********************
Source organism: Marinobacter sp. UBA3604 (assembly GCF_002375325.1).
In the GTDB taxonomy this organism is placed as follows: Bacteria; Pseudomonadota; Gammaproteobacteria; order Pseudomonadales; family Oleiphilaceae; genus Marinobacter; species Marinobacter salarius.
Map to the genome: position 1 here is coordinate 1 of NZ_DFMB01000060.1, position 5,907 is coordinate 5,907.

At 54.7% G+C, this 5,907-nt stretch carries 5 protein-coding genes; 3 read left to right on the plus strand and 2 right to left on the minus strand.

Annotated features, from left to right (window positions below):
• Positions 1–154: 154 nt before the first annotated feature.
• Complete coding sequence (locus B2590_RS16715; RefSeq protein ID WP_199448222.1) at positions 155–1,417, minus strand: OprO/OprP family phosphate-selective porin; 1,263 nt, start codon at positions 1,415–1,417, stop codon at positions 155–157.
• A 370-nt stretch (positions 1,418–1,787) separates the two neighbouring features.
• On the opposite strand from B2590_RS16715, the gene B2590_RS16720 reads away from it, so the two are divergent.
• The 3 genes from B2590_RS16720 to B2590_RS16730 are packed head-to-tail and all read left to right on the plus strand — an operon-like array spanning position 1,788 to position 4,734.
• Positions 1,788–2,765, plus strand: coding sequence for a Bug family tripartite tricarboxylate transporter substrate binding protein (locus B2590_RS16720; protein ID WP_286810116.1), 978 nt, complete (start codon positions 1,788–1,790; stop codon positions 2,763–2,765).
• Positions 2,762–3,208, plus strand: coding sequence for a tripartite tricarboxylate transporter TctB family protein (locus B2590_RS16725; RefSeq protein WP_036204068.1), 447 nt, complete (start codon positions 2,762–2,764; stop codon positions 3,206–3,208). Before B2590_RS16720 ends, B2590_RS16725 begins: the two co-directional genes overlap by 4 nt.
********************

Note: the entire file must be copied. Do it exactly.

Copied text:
Source organism: Marinobacter sp. UBA3604 (assembly GCF_002375325.1).
In the GTDB taxonomy this organism is placed as follows: Bacteria; Pseudomonadota; Gammaproteobacteria; order Pseudomonadales; family Oleiphilaceae; genus Marinobacter; species Marinobacter salarius.
Map to the genome: position 1 here is coordinate 1 of NZ_DFMB01000060.1, position 5,907 is coordinate 5,907.

At 54.7% G+C, this 5,907-nt stretch carries 5 protein-coding genes; 3 read left to right on the plus strand and 2 right to left on the minus strand.

Annotated features, from left to right (window positions below):
• Positions 1–154: 154 nt before the first annotated feature.
• Complete coding sequence (locus B2590_RS16715; RefSeq protein ID WP_199448222.1) at positions 155–1,417, minus strand: OprO/OprP family phosphate-selective porin; 1,263 nt, start codon at positions 1,415–1,417, stop codon at positions 155–157.
• A 370-nt stretch (positions 1,418–1,787) separates the two neighbouring features.
• On the opposite strand from B2590_RS16715, the gene B2590_RS16720 reads away from it, so the two are divergent.
• The 3 genes from B2590_RS16720 to B2590_RS16730 are packed head-to-tail and all read left to right on the plus strand — an operon-like array spanning position 1,788 to position 4,734.
• Positions 1,788–2,765, plus strand: coding sequence for a Bug family tripartite tricarboxylate transporter substrate binding protein (locus B2590_RS16720; protein ID WP_286810116.1), 978 nt, complete (start codon positions 1,788–1,790; stop codon positions 2,763–2,765).
• Positions 2,762–3,208, plus strand: coding sequence for a tripartite tricarboxylate transporter TctB family protein (locus B2590_RS16725; RefSeq protein WP_036204068.1), 447 nt, complete (start codon positions 2,762–2,764; stop codon positions 3,206–3,208). Before B2590_RS16720 ends, B2590_RS16725 begins: the two co-directional genes overlap by 4 nt.